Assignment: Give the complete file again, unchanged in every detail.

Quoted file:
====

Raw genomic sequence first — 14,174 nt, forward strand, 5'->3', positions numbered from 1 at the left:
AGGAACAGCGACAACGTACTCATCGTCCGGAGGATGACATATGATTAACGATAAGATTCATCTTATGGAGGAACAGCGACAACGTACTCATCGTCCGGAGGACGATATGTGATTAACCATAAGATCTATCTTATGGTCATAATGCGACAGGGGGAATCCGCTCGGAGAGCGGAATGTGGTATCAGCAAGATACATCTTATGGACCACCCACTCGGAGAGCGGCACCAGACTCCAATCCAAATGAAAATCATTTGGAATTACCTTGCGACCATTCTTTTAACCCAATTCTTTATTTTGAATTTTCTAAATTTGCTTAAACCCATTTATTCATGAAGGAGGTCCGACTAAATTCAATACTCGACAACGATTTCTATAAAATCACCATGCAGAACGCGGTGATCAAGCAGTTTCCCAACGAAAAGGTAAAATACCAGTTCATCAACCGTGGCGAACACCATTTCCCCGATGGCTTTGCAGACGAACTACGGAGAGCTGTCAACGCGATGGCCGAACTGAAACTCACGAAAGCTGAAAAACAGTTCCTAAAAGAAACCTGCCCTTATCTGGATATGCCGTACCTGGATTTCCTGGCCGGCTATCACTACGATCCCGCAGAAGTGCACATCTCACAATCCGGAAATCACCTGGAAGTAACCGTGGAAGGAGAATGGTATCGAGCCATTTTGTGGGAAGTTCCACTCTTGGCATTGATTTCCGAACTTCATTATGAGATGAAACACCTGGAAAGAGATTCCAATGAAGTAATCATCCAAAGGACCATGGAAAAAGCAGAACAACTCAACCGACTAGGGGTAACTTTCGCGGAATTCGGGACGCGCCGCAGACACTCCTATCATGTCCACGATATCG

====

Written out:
Raw genomic sequence first — 14,174 nt, forward strand, 5'->3', positions numbered from 1 at the left:
AGGAACAGCGACAACGTACTCATCGTCCGGAGGATGACATATGATTAACGATAAGATTCATCTTATGGAGGAACAGCGACAACGTACTCATCGTCCGGAGGACGATATGTGATTAACCATAAGATCTATCTTATGGTCATAATGCGACAGGGGGAATCCGCTCGGAGAGCGGAATGTGGTATCAGCAAGATACATCTTATGGACCACCCACTCGGAGAGCGGCACCAGACTCCAATCCAAATGAAAATCATTTGGAATTACCTTGCGACCATTCTTTTAACCCAATTCTTTATTTTGAATTTTCTAAATTTGCTTAAACCCATTTATTCATGAAGGAGGTCCGACTAAATTCAATACTCGACAACGATTTCTATAAAATCACCATGCAGAACGCGGTGATCAAGCAGTTTCCCAACGAAAAGGTAAAATACCAGTTCATCAACCGTGGCGAACACCATTTCCCCGATGGCTTTGCAGACGAACTACGGAGAGCTGTCAACGCGATGGCCGAACTGAAACTCACGAAAGCTGAAAAACAGTTCCTAAAAGAAACCTGCCCTTATCTGGATATGCCGTACCTGGATTTCCTGGCCGGCTATCACTACGATCCCGCAGAAGTGCACATCTCACAATCCGGAAATCACCTGGAAGTAACCGTGGAAGGAGAATGGTATCGAGCCATTTTGTGGGAAGTTCCACTCTTGGCATTGATTTCCGAACTTCATTATGAGATGAAACACCTGGAAAGAGATTCCAATGAAGTAATCATCCAAAGGACCATGGAAAAAGCAGAACAACTCAACCGACTAGGGGTAACTTTCGCGGAATTCGGGACGCGCCGCAGACACTCCTATCATGTCCACGATATCG